Estimating the age-structure of fish populations is required to evaluate year-class strength and make informed management decisions. Obtaining accurate age estimates often requires substantial resources and the sacrifice of a large number of fish. Age-length keys are widely used to reduce the number of fish that must be physically aged; however, they rely on limited information to extrapolate age to remaining samples. Random forest analysis is a nonparametric approach that has been shown to perform well using a large number of predictor variables and a small number of samples. It allows for the incorporation of multiple types of variables to predict the response as a result of majority vote among “trees” and assess the importance of individual predictors. We utilized variables collected during sampling to calibrate random forest models for fish age prediction. Prediction accuracy and time investment from the random forest analysis was then compared to those from traditional age-length keys. Results of this examination allow us to compare a novel technique to a widely used application in an effort to increase rapidity and accuracy of fish age estimates.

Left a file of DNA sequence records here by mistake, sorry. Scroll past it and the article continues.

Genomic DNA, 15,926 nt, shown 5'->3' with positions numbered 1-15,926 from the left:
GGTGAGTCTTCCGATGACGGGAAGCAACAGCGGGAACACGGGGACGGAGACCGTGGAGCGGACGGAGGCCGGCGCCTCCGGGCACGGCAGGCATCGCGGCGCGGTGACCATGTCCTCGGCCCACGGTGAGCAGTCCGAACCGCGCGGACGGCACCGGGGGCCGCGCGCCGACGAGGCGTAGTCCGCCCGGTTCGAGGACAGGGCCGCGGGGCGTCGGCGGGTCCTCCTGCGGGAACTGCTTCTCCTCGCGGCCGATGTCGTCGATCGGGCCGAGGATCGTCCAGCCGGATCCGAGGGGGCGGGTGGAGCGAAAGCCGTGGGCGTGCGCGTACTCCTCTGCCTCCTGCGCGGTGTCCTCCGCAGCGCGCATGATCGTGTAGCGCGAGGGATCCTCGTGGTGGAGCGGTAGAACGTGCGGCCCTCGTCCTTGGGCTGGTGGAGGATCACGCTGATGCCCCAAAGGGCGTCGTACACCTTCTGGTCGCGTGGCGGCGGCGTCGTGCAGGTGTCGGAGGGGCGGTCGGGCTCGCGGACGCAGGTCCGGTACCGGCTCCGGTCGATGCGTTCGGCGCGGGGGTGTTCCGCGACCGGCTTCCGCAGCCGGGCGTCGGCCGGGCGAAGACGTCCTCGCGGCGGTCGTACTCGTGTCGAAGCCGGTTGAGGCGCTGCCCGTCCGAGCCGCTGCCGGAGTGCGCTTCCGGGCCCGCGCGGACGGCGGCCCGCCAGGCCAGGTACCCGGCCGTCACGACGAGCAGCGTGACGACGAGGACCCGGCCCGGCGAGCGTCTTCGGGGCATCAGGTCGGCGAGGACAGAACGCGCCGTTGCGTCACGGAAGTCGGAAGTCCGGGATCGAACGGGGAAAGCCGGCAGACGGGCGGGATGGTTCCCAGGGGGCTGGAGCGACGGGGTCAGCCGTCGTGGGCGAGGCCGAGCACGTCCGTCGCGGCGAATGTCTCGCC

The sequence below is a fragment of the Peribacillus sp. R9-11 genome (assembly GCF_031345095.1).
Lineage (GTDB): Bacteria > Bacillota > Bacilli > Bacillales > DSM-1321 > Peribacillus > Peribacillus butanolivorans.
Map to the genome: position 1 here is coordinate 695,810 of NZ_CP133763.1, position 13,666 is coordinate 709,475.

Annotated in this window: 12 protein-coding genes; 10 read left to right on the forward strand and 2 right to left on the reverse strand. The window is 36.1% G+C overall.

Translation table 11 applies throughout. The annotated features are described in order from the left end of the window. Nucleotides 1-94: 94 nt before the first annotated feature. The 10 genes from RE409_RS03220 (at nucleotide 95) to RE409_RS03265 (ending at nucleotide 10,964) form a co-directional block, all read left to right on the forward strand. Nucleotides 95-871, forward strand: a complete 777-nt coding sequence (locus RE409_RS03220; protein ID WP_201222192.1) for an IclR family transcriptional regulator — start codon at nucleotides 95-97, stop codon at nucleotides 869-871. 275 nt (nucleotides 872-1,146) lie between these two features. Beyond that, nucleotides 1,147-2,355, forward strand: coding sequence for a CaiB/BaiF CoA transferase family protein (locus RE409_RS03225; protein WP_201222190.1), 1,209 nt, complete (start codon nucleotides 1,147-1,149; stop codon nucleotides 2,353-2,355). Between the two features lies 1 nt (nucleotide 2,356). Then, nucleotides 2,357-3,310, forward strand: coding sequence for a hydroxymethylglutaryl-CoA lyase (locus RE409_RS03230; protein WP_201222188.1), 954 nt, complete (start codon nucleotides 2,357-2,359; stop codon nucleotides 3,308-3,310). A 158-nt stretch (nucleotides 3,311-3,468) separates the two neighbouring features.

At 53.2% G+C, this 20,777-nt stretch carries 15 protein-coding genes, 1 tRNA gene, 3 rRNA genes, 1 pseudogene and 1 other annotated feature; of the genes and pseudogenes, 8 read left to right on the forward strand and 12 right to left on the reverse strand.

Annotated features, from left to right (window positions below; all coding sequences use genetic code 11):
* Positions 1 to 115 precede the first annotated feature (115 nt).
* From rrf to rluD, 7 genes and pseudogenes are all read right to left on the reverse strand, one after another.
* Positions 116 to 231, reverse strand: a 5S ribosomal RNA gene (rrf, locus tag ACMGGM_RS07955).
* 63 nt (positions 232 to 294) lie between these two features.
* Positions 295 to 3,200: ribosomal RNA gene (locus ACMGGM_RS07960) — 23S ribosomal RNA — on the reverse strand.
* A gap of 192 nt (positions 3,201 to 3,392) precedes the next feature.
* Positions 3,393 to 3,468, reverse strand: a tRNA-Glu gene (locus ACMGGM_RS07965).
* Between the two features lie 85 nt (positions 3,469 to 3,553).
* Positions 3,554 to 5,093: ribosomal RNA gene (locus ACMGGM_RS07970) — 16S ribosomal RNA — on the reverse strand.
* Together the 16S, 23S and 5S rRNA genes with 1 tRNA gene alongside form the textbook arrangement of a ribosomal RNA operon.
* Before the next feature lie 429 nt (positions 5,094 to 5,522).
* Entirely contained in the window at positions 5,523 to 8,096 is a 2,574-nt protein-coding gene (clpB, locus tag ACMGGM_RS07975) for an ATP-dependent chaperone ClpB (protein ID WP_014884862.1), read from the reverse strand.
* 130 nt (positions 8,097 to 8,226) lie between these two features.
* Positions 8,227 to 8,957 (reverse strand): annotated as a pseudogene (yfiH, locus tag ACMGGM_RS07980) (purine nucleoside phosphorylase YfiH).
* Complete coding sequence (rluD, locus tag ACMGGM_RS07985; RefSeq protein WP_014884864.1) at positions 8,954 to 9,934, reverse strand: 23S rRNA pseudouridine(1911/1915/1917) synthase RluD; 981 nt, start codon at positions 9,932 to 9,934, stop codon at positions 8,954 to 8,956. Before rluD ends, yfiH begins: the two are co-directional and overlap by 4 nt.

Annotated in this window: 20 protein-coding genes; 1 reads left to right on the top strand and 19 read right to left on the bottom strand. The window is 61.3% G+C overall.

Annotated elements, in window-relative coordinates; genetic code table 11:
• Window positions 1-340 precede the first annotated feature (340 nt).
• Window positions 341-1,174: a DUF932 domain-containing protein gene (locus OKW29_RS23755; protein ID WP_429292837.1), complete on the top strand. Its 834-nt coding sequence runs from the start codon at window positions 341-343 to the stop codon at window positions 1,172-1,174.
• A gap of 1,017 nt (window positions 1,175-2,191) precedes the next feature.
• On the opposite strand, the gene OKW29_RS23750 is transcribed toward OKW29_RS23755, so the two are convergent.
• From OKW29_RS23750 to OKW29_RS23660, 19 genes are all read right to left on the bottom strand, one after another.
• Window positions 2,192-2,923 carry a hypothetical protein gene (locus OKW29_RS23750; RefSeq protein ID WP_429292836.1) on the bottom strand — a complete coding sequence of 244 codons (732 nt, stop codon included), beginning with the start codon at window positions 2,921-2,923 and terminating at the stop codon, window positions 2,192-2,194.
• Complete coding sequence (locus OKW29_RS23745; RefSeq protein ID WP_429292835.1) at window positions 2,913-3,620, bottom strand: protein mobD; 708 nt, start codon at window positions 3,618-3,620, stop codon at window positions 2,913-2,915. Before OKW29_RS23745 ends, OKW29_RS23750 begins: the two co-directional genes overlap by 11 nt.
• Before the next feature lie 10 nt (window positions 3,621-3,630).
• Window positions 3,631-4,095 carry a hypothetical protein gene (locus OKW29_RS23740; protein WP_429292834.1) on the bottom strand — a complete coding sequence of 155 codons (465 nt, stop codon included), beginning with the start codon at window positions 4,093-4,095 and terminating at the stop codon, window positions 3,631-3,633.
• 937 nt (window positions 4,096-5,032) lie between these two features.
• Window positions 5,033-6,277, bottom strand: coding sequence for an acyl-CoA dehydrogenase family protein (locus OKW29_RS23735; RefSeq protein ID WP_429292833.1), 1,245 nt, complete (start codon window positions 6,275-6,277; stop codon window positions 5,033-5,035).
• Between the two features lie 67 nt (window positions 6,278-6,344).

|Original language||English (US)|
|State||Published - 2014|